DOWNTOWN — A former Santa Monica landlord who is serving a life sentence for the murders of two homeless men for financial gain may have another shot at proving her innocence.

The California Supreme Court agreed last week to hear an appeal filed by Helen Golay, 78, whose attorney claims her Sixth Amendment rights were violated during her criminal trial because she was not allowed to confront technicians who conducted toxicology tests related to the case. If the court finds in her favor, Golay would be entitled to a new trial.

“It doesn’t mean they are going to reverse [the verdict], but it is a very important step,” said Golay’s attorney, Roger Diamond, who has a practice on Main Street. “They didn’t have to take the case at all.”

Legal experts said the ruling is important given the increased use of scientific testing and other forensic evidence.

Golay and Olga Rutterschmidt of Hollywood were ordered to serve life in prison without the possibility of parole for killing Kenneth McDavid and Paul Vados in separate yet eerily similar hit-and-runs that took place in Los Angeles area alleys.

If Golay is granted a retrial, Diamond feels he has a better shot of winning an acquittal if she is tried alone without Rutterschmidt. Diamond said Rutterschmidt’s attorney repeatedly told jurors that Golay was the mastermind of the operation.

In 2005, McDavid’s body was found lying in an alley behind Westwood Boulevard. His DNA was eventually discovered on the undercarriage of a car tied to Golay, who owned three apartment buildings in Ocean Park. Vados was found dead in a Hollywood alley.

Throughout the trial, the prosecutors painted the two women as greedy and cold-hearted, plucking vulnerable homeless men off the street, arranging rent-free apartments and gaining their trust, killing the men after convincing them to add the women onto insurance policies.

A state appellate court in August reaffirmed the guilty convictions, however, a ruling in June by the U.S. Supreme Court has called into question that decision.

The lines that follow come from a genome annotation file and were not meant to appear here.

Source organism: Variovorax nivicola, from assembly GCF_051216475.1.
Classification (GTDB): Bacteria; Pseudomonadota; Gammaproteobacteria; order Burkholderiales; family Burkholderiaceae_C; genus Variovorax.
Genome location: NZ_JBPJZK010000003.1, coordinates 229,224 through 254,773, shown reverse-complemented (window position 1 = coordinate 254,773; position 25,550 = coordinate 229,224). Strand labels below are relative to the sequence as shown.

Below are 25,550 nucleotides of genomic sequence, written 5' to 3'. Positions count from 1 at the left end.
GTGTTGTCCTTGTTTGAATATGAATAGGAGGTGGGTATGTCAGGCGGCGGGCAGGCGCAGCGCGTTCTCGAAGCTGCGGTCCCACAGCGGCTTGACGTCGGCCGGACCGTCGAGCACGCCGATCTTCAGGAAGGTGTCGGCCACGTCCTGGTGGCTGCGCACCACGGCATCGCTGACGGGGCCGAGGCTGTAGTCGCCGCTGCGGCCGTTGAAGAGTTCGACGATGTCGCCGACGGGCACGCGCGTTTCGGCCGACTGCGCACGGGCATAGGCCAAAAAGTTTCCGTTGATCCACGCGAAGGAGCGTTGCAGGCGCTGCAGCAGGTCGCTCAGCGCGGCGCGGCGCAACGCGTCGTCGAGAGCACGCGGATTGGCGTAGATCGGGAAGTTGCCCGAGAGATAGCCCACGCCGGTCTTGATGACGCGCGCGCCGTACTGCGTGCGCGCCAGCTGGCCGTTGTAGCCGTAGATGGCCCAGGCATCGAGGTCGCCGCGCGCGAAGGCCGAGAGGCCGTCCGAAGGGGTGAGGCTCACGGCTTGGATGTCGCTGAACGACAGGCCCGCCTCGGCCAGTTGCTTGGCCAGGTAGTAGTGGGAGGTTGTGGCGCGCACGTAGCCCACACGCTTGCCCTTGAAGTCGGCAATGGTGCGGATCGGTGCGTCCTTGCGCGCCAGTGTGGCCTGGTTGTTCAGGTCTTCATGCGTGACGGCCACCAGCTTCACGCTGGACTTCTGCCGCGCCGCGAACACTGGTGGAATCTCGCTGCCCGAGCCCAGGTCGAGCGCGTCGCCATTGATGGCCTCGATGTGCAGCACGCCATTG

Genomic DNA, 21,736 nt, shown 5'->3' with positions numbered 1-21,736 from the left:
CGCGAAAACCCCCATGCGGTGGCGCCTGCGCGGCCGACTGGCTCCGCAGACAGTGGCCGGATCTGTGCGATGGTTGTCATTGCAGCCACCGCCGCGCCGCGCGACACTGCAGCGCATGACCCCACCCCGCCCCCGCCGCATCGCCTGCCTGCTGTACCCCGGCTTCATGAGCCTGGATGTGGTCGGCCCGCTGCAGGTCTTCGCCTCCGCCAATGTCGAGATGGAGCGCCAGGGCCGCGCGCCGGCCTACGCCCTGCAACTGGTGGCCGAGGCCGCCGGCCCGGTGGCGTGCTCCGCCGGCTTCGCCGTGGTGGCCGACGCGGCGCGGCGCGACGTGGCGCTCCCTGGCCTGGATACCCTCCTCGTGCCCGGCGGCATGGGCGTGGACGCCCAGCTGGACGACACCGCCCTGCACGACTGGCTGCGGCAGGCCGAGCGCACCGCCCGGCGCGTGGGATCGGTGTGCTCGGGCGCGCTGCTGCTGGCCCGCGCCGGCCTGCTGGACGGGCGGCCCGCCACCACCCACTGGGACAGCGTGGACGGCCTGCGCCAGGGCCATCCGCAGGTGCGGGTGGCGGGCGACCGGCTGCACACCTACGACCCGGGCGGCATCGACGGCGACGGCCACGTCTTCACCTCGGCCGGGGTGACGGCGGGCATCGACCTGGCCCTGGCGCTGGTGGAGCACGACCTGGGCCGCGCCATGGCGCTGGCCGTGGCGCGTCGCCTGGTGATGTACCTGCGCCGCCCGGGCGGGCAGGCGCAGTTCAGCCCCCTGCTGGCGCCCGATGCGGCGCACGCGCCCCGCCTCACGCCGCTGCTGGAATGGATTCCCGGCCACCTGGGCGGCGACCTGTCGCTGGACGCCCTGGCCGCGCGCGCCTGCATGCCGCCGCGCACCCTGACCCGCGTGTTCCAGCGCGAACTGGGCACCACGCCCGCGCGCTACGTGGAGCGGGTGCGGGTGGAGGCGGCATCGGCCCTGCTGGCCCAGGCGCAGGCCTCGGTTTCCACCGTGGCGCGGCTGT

In her appeal to the state Supreme Court, Golay argues that the admission of the coroner’s testimony showing the presence of various prescription drugs and alcohol in McDavid’s blood samples violated her right to confront adverse witnesses under the Sixth Amendment. Instead of the actual technicians who performed the toxicology report, the prosecution called a supervisor to testify on the findings.

Prosecutors tried to show that drugs found in McDavid’s system matched those found in Golay’s home, alleging that she drugged the victims so she and Rutterschmidt could kill them.

In People V. Geier, the California Supreme Court permitted a DNA expert to testify that based on her review of the notes prepared by another, non-testifying expert, the DNA extraction was conducted according to protocol. Based on the genetic profiles extracted, the expert testified that the DNA extracted from the vaginal swabs of the rape-murder victim matched the defendant’s DNA.

The U.S. Supreme Court ruled that it is a violation of the Sixth Amendment right of confrontation for a prosecutor to submit a chemical drug test report without the testimony of the actual scientist who performed the test, creating a difference of opinion between the two courts.

In the opinion authored by Supreme Court Justice Antonin Scalia, the court found that scientific evidence is not “immune from the risk of manipulation.” It cited a study of forensic laboratories where analysts would falsely record results of tests never performed because of the high volume demands of law enforcement.

The court held that an opportunity for confrontation would give the forensic witness the opportunity to recant a previously falsified report. The court cited one particular study of defendants whom had achieved exoneration, finding that invalid forensic testimony contributed to a false conviction 60 percent of the time.

“A forensic analyst responding to a request from a law enforcement official may feel pressure — or have incentive — to alter the evidence in a manner favorable to the prosecution,” Scalia wrote. “Confrontation is designed to weed out not only the fraudulent analyst, but the incompetent one as well.”

During the trial, Diamond objected to testimony provided by the supervisor, raising concerns about his client’s Sixth Amendment rights. His objection was overruled. Diamond also questioned the supervisor about the availability of his technicians to testify. The supervisor said the technicians were still employed by the Los Angeles County Coroner’s Office.

“I did that to lay the groundwork for an appeal,” Diamond said.

Golay is currently serving a life term at the Valley State Prison for Women in Chowchilla, Calif.

“What is keeping her going psychologically is looking forward to something, this appeal,” Diamond said. “She is very excited. It gives her hope for the future.”

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